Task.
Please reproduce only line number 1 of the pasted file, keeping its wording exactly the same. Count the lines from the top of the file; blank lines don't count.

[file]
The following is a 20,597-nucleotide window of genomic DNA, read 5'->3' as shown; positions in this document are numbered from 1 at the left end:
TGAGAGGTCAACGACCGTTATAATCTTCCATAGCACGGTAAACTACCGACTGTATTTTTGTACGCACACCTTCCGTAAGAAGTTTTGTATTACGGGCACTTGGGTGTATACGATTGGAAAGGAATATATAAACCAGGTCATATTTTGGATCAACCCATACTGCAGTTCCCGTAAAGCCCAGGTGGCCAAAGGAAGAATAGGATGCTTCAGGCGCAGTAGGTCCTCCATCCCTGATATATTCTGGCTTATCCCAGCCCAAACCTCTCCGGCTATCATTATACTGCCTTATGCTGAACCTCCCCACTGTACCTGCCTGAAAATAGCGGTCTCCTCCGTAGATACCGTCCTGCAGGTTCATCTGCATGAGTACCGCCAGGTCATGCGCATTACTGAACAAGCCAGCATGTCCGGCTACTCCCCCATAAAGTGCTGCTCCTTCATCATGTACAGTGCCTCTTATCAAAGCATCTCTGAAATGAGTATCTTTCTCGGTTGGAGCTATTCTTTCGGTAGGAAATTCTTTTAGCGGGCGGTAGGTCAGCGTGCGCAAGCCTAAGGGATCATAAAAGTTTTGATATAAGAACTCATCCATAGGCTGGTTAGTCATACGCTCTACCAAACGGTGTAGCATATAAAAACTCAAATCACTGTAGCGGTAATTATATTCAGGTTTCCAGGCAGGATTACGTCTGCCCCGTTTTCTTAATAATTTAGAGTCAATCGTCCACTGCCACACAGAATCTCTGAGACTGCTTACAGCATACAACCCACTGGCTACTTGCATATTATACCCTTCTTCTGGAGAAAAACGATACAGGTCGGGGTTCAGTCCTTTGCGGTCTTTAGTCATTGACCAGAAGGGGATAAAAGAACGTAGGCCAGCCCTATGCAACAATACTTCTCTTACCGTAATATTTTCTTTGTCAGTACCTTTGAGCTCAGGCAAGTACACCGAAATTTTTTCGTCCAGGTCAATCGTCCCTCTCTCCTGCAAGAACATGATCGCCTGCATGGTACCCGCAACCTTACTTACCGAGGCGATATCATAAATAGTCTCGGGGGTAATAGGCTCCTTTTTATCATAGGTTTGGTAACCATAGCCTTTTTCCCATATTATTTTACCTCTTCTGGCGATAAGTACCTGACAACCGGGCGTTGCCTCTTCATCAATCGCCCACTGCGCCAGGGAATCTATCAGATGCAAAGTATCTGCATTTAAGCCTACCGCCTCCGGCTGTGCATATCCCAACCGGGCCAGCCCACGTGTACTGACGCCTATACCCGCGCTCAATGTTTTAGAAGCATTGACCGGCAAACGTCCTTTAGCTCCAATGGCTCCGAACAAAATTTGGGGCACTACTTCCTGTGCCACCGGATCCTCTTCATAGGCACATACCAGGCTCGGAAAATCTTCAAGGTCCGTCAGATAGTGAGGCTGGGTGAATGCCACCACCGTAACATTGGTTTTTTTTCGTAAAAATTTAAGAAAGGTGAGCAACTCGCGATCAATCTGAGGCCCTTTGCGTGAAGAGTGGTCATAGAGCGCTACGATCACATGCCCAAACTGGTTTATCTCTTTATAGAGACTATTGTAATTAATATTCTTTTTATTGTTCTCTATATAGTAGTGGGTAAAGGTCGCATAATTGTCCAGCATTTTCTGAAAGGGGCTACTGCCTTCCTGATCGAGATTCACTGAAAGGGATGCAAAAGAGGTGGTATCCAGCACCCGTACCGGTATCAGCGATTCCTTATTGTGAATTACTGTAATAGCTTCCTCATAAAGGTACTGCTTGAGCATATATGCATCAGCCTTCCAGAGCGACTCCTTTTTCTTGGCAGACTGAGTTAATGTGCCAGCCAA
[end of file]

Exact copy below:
The following is a 20,597-nucleotide window of genomic DNA, read 5'->3' as shown; positions in this document are numbered from 1 at the left end: